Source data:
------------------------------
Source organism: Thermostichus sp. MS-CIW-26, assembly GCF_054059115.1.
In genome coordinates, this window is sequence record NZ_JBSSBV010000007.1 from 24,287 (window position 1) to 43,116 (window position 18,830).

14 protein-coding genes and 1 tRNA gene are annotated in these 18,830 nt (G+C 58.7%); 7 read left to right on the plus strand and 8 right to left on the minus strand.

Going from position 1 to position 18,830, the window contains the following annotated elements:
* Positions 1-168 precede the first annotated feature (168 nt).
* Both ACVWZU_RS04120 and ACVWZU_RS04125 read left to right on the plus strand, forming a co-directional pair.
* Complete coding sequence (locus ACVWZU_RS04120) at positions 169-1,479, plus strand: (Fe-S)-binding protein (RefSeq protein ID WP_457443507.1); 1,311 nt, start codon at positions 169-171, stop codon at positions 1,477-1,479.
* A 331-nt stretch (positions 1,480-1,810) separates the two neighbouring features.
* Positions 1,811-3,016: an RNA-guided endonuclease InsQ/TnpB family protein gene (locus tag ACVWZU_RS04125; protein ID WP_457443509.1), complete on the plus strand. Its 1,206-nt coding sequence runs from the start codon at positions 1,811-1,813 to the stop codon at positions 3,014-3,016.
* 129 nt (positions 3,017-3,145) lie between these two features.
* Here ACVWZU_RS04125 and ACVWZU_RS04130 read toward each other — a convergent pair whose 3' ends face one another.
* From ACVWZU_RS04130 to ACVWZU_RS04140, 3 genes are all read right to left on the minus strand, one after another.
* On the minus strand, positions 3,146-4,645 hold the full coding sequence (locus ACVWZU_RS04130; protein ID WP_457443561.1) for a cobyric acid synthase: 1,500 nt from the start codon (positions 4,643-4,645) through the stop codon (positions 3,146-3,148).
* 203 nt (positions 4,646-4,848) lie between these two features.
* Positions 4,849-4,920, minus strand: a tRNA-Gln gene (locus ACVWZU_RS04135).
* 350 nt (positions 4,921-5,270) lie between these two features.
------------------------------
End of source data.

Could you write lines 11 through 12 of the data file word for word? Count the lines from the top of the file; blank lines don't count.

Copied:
* Here ACVWZU_RS04125 and ACVWZU_RS04130 read toward each other — a convergent pair whose 3' ends face one another.
* From ACVWZU_RS04130 to ACVWZU_RS04140, 3 genes are all read right to left on the minus strand, one after another.